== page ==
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Categories of computer crime
Crimes related to the computer have materialized into a novel category of crimes. As such, the Attorney’s Office for the United States created the Computer Hacking and Intellectual Property Section (CHIPS) for the prosecution of intellectual property and high technology crimes (Douglas, Burgess & Burgess, 2013). Computer crimes handled by CHIPS include telecommunications fraud, virus and worm propagation, denial of service attacks, computer intrusions and internet fraud. This essay seeks to critically look into the four categories of computer crimes, provide example for each category, determine which category presents the greatest contemporary threat and provide recommendations on how to specifically counter each of the categorized crimes.
Categories of computer crime
According to Douglas, Burgess and Burgess (2013), computer crimes are divided into four broad categories which include the computer as the target, the computer user as the target, criminal enterprise and internet initiated crimes.
In this category, the computer is essentially the victim. In instances where computer components and peripheral devices are targets for a criminal offence such as computer software, hard drives or monitors, the US criminal justice system prosecutes these offences as theft and is therefore not considered as prime examples for this category. Crimes targeting computer users are include information contained in computers, software applied in computer operations and intellectual property data stored in a computer (Douglas, Burgess & Burgess, 2013). There are also software programs which have ideally been developed to distort the normal operations of a computer. These programs are referred to as malignant software and include computer virus and spyware.
Malignant software present a prime example of crimes targeting a computer and are essentially introduced to cause harm in a computer(Douglas, Burgess & Burgess, 2013). In most circumstances malignant software such as viruses are delivered to a computer via the internet and are commonly found in emails and email attachments.
Fraud, stalking and identity theft are crimes that are essentially meant to target computer users (Douglas, Burgess & Burgess, 2013). Identity theft and fraud are basically crimes in which the offender has a sole aim of realizing some form of financial gain. In the case of stalking the offender essentially targets the user harassing him or her via internet chat rooms or emails.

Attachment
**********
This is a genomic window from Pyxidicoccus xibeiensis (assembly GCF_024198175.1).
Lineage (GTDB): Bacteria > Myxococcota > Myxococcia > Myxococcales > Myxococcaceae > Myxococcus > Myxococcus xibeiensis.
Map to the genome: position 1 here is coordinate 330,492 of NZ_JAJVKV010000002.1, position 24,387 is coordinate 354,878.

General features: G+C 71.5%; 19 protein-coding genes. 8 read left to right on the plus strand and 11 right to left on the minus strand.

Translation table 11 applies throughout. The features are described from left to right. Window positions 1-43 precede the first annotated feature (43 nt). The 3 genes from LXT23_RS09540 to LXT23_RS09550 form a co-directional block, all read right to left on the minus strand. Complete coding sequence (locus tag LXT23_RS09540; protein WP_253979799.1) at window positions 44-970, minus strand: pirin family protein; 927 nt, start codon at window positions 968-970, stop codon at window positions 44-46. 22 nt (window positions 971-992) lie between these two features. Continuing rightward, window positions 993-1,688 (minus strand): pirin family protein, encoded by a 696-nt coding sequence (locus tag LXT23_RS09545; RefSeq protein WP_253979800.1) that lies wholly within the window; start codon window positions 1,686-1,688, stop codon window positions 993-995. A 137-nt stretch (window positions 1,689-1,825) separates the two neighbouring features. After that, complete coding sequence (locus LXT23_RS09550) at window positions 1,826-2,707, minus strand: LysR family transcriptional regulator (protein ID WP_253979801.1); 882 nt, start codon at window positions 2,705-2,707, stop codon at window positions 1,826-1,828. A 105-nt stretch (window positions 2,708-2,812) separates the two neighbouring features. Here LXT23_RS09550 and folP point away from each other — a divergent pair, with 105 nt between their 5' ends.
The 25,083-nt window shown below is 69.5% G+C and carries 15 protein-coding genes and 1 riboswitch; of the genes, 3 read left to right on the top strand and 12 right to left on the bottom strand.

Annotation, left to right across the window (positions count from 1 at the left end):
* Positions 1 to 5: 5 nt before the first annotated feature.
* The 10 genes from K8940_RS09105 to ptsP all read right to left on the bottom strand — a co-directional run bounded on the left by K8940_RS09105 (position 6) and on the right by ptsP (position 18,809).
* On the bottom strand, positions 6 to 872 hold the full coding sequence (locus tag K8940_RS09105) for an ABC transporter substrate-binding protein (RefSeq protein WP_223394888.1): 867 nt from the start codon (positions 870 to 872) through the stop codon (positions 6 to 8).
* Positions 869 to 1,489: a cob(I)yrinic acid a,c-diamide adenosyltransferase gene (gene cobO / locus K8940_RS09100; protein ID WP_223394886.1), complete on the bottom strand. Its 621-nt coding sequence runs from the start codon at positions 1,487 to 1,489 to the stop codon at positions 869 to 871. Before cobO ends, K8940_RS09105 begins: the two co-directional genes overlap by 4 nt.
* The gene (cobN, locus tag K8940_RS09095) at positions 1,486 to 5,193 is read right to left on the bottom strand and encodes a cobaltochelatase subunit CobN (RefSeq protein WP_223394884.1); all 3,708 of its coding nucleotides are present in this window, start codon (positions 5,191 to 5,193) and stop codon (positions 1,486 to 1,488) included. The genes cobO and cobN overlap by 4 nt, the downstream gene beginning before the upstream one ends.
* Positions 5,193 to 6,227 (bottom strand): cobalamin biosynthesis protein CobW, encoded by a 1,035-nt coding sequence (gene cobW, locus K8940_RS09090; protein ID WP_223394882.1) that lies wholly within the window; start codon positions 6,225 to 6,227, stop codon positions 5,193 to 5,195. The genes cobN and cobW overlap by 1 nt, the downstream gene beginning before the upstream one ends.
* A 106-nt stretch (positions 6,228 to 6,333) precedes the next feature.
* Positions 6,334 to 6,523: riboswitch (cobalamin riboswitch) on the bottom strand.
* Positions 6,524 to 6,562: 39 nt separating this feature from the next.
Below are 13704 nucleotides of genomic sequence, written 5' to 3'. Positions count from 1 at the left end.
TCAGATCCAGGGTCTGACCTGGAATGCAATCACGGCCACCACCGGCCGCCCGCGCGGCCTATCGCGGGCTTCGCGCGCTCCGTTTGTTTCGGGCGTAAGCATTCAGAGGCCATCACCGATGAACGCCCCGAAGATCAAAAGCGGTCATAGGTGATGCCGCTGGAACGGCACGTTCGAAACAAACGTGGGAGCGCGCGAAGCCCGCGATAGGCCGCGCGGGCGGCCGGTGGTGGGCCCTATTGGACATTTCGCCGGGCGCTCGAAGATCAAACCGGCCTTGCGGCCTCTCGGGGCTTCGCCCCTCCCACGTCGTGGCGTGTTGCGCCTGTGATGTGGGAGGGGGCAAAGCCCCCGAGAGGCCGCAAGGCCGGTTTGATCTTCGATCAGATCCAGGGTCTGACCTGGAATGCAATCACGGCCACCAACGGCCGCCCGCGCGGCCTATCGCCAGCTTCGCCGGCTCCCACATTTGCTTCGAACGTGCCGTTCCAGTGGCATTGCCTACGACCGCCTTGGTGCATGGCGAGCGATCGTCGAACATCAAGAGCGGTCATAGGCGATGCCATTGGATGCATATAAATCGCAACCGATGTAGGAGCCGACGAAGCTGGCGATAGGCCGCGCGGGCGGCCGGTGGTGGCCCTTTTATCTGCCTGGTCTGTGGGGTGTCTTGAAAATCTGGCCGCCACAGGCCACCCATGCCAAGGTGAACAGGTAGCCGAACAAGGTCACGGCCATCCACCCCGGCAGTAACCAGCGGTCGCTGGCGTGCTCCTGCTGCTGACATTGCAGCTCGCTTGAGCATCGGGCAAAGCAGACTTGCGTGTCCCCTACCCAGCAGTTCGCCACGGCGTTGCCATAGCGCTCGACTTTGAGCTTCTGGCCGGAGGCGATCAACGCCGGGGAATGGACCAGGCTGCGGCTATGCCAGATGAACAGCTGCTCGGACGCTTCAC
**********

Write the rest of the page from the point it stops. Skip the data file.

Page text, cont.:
This is regarded as an example of new form of identity theft via computers targeting user (Douglas, Burgess & Burgess, 2013). Through phishing offenders steal user personal details such as bank data via the internet by disguising themselves as legitimate vendors regularly used by the user.
A prime example of this category of crime is money laundering. This is an offense through which criminals are able to ensure that illegitimate funds appear legal (Douglas, Burgess & Burgess, 2013). For instance, in the US a computer programmer’s skills were solicited by criminals to make alterations in bank program codes to bypass banking guidelines calling for the FBI to be alerted once transactions involving organized crime accounts exceeded ten thousand dollars.
In this category of computer crimes, offenders tend to make terrorist threats via the internet or in other instances offenders hack the internet to retrieve personal information of individuals who are unaware and later posting them on the internet (Douglas, Burgess & Burgess, 2013). This is by far one of the most serious computer crimes as it touches on the thorny issue of American national security which is at a heightened state since the 9/11 attacks.
Douglas, J. E., Burgess, A. W., & Burgess, A. G. (2013). Crime classification manual: A standard system for investigating and classifying violent crimes. New Jersey, NJ: Wiley and Sons.